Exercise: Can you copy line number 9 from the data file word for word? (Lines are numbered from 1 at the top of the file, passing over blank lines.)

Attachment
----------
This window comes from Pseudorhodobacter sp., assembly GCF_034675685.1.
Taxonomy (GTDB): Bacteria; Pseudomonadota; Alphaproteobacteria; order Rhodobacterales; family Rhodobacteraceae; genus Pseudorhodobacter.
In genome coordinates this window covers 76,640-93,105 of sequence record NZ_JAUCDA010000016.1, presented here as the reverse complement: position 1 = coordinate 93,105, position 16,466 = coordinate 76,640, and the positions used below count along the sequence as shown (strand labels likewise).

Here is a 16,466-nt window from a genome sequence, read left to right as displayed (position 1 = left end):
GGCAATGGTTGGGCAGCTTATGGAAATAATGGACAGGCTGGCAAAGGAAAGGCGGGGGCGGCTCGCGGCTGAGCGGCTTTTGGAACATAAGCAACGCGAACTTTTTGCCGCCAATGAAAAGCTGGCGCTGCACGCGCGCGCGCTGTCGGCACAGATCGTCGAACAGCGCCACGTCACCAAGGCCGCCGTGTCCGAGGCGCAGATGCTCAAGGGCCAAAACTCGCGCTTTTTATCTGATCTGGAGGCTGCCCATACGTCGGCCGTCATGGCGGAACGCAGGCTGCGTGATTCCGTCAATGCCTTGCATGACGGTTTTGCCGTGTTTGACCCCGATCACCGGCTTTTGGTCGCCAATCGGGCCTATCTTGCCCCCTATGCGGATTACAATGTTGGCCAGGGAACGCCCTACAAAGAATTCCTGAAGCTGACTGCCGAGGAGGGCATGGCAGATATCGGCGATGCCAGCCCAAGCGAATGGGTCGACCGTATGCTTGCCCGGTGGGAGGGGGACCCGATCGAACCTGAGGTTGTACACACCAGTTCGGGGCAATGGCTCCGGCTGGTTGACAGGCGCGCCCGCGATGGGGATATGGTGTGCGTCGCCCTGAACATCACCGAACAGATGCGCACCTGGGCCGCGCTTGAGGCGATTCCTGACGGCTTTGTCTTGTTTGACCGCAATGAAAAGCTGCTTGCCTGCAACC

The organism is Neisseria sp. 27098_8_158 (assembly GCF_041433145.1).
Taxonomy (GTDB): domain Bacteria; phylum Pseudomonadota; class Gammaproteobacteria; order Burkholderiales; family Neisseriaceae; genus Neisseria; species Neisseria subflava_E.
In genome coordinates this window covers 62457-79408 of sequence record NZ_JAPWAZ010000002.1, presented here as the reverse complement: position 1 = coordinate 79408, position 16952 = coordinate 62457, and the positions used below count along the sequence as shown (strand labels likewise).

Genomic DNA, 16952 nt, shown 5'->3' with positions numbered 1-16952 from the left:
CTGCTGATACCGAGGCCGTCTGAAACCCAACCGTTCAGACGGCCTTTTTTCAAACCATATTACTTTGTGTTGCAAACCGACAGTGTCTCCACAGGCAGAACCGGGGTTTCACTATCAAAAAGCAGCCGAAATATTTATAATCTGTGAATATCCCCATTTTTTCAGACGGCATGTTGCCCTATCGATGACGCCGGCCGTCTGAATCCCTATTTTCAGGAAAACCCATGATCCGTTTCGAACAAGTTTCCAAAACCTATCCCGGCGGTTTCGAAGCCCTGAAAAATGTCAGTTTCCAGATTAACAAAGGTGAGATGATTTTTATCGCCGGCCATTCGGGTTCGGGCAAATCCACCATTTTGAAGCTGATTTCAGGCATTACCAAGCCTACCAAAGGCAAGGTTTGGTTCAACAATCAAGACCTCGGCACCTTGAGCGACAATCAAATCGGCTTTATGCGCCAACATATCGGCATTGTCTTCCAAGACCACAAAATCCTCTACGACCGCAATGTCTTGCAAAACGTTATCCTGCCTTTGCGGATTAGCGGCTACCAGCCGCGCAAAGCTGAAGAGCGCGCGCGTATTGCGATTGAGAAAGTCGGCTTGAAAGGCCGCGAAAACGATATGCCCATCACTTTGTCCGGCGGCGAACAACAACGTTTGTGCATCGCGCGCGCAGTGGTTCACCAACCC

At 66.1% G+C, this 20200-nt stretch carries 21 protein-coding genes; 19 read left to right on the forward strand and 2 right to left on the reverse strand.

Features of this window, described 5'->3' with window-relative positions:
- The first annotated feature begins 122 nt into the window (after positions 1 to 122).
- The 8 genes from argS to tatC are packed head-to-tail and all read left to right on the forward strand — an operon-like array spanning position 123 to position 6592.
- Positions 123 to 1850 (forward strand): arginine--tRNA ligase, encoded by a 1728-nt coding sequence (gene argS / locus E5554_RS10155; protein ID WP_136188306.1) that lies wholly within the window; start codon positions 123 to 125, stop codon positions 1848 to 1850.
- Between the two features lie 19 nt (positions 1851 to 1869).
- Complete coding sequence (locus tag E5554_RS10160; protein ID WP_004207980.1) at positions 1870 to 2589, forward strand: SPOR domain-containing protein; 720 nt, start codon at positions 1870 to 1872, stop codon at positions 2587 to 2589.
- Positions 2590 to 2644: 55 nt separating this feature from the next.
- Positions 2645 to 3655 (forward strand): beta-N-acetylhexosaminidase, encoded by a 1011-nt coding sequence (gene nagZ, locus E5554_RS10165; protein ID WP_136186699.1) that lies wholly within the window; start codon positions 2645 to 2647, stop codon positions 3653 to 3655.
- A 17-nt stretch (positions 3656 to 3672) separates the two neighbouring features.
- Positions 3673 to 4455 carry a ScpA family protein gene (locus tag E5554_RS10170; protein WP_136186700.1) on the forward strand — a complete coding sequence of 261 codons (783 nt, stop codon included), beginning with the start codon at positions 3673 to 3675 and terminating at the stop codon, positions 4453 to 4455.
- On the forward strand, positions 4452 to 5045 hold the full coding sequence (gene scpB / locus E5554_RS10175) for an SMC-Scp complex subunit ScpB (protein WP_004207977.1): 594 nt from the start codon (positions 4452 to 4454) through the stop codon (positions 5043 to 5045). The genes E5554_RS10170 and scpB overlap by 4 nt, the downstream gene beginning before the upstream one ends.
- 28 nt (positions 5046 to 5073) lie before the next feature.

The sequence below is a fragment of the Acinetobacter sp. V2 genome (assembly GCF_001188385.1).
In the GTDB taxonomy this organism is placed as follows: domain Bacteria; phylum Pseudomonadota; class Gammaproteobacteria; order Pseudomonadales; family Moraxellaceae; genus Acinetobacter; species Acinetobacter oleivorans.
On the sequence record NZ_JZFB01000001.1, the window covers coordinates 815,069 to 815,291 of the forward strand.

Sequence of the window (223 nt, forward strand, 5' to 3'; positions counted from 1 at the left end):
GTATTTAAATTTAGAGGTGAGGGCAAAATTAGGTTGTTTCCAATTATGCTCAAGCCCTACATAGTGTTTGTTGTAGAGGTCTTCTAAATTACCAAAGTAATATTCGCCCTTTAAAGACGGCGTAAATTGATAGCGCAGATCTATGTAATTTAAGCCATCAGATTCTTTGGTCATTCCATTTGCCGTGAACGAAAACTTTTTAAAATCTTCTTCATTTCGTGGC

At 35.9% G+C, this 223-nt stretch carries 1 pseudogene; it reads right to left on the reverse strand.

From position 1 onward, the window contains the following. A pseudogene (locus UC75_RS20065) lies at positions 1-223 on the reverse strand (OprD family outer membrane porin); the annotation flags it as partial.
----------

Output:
Genomic DNA, 16952 nt, shown 5'->3' with positions numbered 1-16952 from the left: